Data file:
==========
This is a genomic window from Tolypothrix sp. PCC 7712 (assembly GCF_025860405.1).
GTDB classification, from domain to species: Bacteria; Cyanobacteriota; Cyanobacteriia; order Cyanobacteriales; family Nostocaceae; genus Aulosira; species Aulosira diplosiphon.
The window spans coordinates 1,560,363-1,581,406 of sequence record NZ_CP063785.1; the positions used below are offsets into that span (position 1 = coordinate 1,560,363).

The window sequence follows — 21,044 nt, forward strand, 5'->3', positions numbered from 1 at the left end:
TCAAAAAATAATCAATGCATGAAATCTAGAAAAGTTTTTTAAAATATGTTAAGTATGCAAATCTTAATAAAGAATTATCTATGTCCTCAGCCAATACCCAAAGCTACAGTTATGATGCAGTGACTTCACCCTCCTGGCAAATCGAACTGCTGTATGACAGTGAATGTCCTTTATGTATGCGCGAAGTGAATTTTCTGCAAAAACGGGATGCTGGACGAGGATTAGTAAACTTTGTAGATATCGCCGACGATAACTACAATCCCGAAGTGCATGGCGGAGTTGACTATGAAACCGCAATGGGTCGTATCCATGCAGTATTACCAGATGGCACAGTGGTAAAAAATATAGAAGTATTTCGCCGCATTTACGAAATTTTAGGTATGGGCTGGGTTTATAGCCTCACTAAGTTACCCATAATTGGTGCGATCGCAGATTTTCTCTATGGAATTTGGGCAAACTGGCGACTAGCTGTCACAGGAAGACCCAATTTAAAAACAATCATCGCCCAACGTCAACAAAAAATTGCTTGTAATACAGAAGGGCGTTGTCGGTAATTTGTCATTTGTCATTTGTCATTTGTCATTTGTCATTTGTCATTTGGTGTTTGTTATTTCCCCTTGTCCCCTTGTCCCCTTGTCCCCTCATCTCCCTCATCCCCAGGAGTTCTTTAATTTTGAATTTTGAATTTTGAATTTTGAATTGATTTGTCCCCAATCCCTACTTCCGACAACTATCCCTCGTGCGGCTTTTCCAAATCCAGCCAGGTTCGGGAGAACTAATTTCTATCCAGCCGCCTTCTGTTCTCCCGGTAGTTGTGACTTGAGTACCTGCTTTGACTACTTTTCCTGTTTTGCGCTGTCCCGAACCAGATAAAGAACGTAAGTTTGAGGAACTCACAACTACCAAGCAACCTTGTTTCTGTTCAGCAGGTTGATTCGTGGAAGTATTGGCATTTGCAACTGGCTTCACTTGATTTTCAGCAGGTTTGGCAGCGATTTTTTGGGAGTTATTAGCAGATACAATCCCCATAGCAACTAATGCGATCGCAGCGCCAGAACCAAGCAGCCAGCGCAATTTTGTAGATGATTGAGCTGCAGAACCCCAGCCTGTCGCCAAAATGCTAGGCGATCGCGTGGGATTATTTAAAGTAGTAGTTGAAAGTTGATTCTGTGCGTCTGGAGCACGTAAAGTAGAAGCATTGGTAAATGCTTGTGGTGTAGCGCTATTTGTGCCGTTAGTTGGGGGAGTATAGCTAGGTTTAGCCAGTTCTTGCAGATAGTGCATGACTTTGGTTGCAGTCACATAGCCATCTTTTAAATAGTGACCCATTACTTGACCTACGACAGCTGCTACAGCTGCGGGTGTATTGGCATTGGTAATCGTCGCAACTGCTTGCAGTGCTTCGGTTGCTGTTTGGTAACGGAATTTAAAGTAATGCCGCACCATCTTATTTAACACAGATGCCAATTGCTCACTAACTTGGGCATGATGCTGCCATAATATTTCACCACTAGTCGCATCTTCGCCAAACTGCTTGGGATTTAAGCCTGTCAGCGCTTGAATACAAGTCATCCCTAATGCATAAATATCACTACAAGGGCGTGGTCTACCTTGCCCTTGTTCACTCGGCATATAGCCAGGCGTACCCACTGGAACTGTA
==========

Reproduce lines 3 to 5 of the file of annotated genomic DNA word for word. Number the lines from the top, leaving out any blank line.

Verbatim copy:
The window spans coordinates 1,560,363-1,581,406 of sequence record NZ_CP063785.1; the positions used below are offsets into that span (position 1 = coordinate 1,560,363).

The window sequence follows — 21,044 nt, forward strand, 5'->3', positions numbered from 1 at the left end:
TCAAAAAATAATCAATGCATGAAATCTAGAAAAGTTTTTTAAAATATGTTAAGTATGCAAATCTTAATAAAGAATTATCTATGTCCTCAGCCAATACCCAAAGCTACAGTTATGATGCAGTGACTTCACCCTCCTGGCAAATCGAACTGCTGTATGACAGTGAATGTCCTTTATGTATGCGCGAAGTGAATTTTCTGCAAAAACGGGATGCTGGACGAGGATTAGTAAACTTTGTAGATATCGCCGACGATAACTACAATCCCGAAGTGCATGGCGGAGTTGACTATGAAACCGCAATGGGTCGTATCCATGCAGTATTACCAGATGGCACAGTGGTAAAAAATATAGAAGTATTTCGCCGCATTTACGAAATTTTAGGTATGGGCTGGGTTTATAGCCTCACTAAGTTACCCATAATTGGTGCGATCGCAGATTTTCTCTATGGAATTTGGGCAAACTGGCGACTAGCTGTCACAGGAAGACCCAATTTAAAAACAATCATCGCCCAACGTCAACAAAAAATTGCTTGTAATACAGAAGGGCGTTGTCGGTAATTTGTCATTTGTCATTTGTCATTTGTCATTTGTCATTTGTCATTTGGTGTTTGTTATTTCCCCTTGTCCCCTTGTCCCCTTGTCCCCTCATCTCCCTCATCCCCAGGAGTTCTTTAATTTTGAATTTTGAATTTTGAATTTTGAATTGATTTGTCCCCAATCCCTACTTCCGACAACTATCCCTCGTGCGGCTTTTCCAAATCCAGCCAGGTTCGGGAGAACTAATTTCTATCCAGCCGCCTTCTGTTCTCCCGGTAGTTGTGACTTGAGTACCTGCTTTGACTACTTTTCCTGTTTTGCGCTGTCCCGAACCAGATAAAGAACGTAAGTTTGAGGAACTCACAACTACCAAGCAACCTTGTTTCTGTTCAGCAGGTTGATTCGTGGAAGTATTGGCATTTGCAACTGGCTTCACTTGATTTTCAGCAGGTTTGGCAGCGATTTTTTGGGAGTTATTAGCAGATACAATCCCCATAGCAACTAATGCGATCGCAGCGCCAGAACCAAGCAGCCAGCGCAATTTTGTAGATGATTGAGCTGCAGAACCCCAGCCTGTCGCCAAAATGCTAGGCGATCGCGTGGGATTATTTAAAGTAGTAGTTGAAAGTTGATTCTGTGCGTCTGGAGCACGTAAAGTAGAAGCATTGGTAAATGCTTGTGGTGTAGCGCTATTTGTGCCGTTAGTTGGGGGAGTATAGCTAGGTTTAGCCAGTTCTTGCAGATAGTGCATGACTTTGGTTGCAGTCACATAGCCATCTTTTAAATAGTGACCCATTACTTGACCTACGACAGCTGCTACAGCTGCGGGTGTATTGGCATTGGTAATCGTCGCAACTGCTTGCAGTGCTTCGGTTGCTGTTTGGTAACGGAATTTAAAGTAATGCCGCACCATCTTATTTAACACAGATGCCAATTGCTCACTAACTTGGGCATGATGCTGCCATAATATTTCACCACTAGTCGCATCTTCGCCAAACTGCTTGGGATTTAAGCCTGTCAGCGCTTGAATACAAGTCATCCCTAATGCATAAATATCACTACAAGGGCGTGGTCTACCTTGCCCTTGTTCACTCGGCATATAGCCAGGCGTACCCACTGGAACTGTA